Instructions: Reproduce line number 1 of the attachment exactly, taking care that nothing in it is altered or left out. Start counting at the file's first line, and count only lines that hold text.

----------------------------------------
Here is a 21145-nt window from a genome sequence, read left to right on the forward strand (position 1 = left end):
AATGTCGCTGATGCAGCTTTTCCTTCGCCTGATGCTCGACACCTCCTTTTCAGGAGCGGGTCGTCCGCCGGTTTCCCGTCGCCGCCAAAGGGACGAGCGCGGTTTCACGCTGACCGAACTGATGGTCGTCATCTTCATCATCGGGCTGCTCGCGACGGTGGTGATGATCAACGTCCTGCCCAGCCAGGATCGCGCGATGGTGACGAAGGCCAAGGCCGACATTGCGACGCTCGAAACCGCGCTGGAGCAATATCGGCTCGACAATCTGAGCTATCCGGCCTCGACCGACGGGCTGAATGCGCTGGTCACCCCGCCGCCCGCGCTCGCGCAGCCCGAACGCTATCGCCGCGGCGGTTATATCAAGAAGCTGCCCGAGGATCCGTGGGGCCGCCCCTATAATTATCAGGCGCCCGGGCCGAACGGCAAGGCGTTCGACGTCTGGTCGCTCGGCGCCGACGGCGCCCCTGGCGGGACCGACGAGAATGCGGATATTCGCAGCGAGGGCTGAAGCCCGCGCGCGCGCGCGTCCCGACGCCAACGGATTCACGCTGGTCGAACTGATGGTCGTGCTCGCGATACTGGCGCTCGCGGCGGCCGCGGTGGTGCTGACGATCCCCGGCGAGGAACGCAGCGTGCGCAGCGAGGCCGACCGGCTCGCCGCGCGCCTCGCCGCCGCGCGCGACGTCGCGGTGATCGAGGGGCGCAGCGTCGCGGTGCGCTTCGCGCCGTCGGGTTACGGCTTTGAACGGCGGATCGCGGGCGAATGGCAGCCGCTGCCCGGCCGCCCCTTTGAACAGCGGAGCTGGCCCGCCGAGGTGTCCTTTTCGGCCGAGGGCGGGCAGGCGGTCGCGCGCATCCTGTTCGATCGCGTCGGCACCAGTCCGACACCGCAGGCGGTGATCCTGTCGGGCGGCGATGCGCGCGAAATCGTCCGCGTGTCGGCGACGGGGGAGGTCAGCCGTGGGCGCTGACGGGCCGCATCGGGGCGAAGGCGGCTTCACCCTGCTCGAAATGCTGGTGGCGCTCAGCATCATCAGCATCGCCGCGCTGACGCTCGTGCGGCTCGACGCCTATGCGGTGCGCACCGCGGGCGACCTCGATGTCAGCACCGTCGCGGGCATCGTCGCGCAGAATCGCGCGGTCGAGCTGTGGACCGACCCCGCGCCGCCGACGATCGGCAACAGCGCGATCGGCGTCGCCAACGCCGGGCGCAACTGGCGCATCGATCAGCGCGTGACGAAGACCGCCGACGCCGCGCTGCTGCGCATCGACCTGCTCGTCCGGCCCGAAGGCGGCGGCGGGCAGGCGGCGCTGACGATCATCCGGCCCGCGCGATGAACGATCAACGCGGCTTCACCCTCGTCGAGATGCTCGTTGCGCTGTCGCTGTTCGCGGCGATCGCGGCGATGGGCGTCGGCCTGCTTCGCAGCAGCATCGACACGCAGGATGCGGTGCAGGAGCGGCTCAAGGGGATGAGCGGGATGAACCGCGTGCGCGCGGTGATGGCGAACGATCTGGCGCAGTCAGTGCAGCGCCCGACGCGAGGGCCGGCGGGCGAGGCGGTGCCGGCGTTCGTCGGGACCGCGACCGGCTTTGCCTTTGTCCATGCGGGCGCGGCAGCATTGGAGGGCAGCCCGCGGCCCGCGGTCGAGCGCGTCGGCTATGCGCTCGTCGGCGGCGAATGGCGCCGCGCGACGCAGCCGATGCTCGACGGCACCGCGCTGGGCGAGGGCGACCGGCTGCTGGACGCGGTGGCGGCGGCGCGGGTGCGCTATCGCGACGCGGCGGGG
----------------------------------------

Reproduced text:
Here is a 21145-nt window from a genome sequence, read left to right on the forward strand (position 1 = left end):